Why “guaranteed late arrival” isn’t actually guaranteed for you

Is a “guaranteed late arrival” always guaranteed? Always check.

guaranteed late arrivalYears ago, many hotels would accept reservations without a credit card, but only hold the rooms until, say, 4 or 6 p.m. A credit card guaranteed late arrival, but also meant travelers that didn’t show up would be charged.

These days, a credit card guarantee is almost always mandatory. Cancellations usually require at least a day-in-advance notice to avoid a one-night charge. The only good news for consumers is that promising payment does mean the hotel should hold the room, no matter how late the arrival — “should” is the operative word.

In a recent case, my clients were taking a Saturday evening flight to Boston from Dulles. I booked them at a Sheraton Four Points near the airport, after ascertaining that the hotel ran a 24-hour shuttle for pickup.

As it turned out, thunderstorms on the East Coast resulted in their incoming aircraft being diverted to Greensboro, North Carolina, before arriving in Dulles.

If your arrival will be very late, call ahead and let the hotel know.

Get refunds in cash when airlines cancel your flightFortunately, the clients had expressed concern earlier over the weather. But, I had been online and was able to monitor the flight. We worried it would be canceled, but the plane finally took off over 2 hours late, about 12:30 a.m. East Coast time. At this point, I called the hotel to advise their arrival time and ensure the shuttle would still be running.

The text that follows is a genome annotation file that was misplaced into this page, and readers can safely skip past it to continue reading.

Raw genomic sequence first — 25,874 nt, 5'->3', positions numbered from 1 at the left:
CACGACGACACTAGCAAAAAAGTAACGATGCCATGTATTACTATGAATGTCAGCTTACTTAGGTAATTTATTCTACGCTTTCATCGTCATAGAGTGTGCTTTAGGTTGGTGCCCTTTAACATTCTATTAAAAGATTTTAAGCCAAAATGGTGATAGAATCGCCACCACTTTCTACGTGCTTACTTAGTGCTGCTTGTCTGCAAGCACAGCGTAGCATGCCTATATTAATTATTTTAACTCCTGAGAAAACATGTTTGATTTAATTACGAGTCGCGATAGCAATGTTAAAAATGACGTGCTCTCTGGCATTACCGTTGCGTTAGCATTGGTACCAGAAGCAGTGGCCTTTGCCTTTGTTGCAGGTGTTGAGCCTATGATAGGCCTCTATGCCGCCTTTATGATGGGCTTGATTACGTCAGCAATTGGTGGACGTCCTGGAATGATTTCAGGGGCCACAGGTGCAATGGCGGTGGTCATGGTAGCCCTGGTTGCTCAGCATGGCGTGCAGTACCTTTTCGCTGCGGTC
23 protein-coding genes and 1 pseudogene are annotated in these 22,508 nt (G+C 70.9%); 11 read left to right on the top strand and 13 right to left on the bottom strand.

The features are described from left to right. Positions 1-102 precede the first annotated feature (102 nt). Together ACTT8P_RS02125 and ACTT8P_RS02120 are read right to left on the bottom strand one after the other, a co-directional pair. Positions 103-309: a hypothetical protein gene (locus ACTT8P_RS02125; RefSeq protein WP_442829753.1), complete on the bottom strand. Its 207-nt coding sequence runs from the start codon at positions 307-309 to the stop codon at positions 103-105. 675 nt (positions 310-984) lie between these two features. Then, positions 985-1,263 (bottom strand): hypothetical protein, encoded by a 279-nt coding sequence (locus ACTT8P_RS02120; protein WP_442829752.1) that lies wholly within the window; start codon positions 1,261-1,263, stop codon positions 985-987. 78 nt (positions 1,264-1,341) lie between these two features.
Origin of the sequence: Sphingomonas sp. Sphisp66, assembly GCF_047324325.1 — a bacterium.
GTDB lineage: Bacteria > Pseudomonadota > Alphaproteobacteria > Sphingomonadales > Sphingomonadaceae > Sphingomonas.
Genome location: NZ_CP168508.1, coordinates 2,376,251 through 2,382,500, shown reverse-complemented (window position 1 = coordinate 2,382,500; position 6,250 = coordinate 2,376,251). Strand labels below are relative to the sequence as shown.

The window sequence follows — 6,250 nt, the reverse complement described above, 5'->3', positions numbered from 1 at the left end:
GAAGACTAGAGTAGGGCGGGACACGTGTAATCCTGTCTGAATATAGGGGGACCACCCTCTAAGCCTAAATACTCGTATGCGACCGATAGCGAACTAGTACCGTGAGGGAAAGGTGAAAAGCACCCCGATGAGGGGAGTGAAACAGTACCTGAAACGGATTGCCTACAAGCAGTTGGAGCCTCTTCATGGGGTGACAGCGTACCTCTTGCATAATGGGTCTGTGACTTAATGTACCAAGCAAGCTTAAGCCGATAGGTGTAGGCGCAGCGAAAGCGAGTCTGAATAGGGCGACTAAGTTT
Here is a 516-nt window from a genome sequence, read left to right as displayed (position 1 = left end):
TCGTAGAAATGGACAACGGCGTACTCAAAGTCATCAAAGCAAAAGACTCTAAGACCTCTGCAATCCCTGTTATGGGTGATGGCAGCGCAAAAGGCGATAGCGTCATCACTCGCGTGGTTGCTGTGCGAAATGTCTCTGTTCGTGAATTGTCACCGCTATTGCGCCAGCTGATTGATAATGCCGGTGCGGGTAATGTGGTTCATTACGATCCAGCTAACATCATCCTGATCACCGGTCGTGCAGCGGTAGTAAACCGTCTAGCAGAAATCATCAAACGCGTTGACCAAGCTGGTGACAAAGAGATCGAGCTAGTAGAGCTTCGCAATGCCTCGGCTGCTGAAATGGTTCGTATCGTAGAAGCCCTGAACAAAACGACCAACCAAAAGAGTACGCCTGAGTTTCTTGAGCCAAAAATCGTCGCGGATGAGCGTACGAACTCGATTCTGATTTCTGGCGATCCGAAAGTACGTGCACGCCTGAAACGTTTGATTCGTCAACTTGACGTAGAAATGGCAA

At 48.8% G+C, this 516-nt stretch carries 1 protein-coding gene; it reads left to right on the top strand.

Except the shuttle wasn’t the problem. The desk clerk informed me they had no rooms. Thinking he had misunderstood, I explained that we have guaranteed late arrival.

The hotel gave my room away!

The desk agent said that they had given the rooms away. I pointed out that with the guarantee, the hotel would be paid for the rooms anyway and had no business doing that. Then I told them that, in any case, they needed to fix it. At this point, I expected they would be “walked” to some nearby hotel. Not a fun proposition at 2 a.m.

To make a long (20-minute phone call) story short, the clerk found two rooms he originally “wasn’t sure had been cleaned,” casually mentioning he hoped two other reservations didn’t show up. And, they were able to check in without incident.

When I complained to a Sheraton sales rep the next day, she told me, “Technically, late arrival would be before midnight,” but she was surprised a hotel would do this “if they were not in a walk situation.”

If there is an unusual delay, speak with the property.

Because of the uncertainty on this flight, options were limited. However, it’s always a good idea to communicate with the property if there’s a delay. If the hotel hadn’t miraculously found rooms, maybe they could have at least started on the process for something else sooner.

For that matter, it doesn’t hurt to call a hotel directly if there is a last-minute cancellation. In my experience, hotels are getting less flexible with the rules, but sometimes they will make exceptions.

Had my client’s flight been canceled, or had they given up and gone home and not been able to reach me on a Saturday night, the hotel would have probably charged for both rooms as no-shows, even though they filled all their rooms anyway.

Join UsThe bigger issue here is that hotels do overbook, just like the airlines. It’s not right for them to have it both ways. Guaranteed late arrival SHOULD mean guaranteed.

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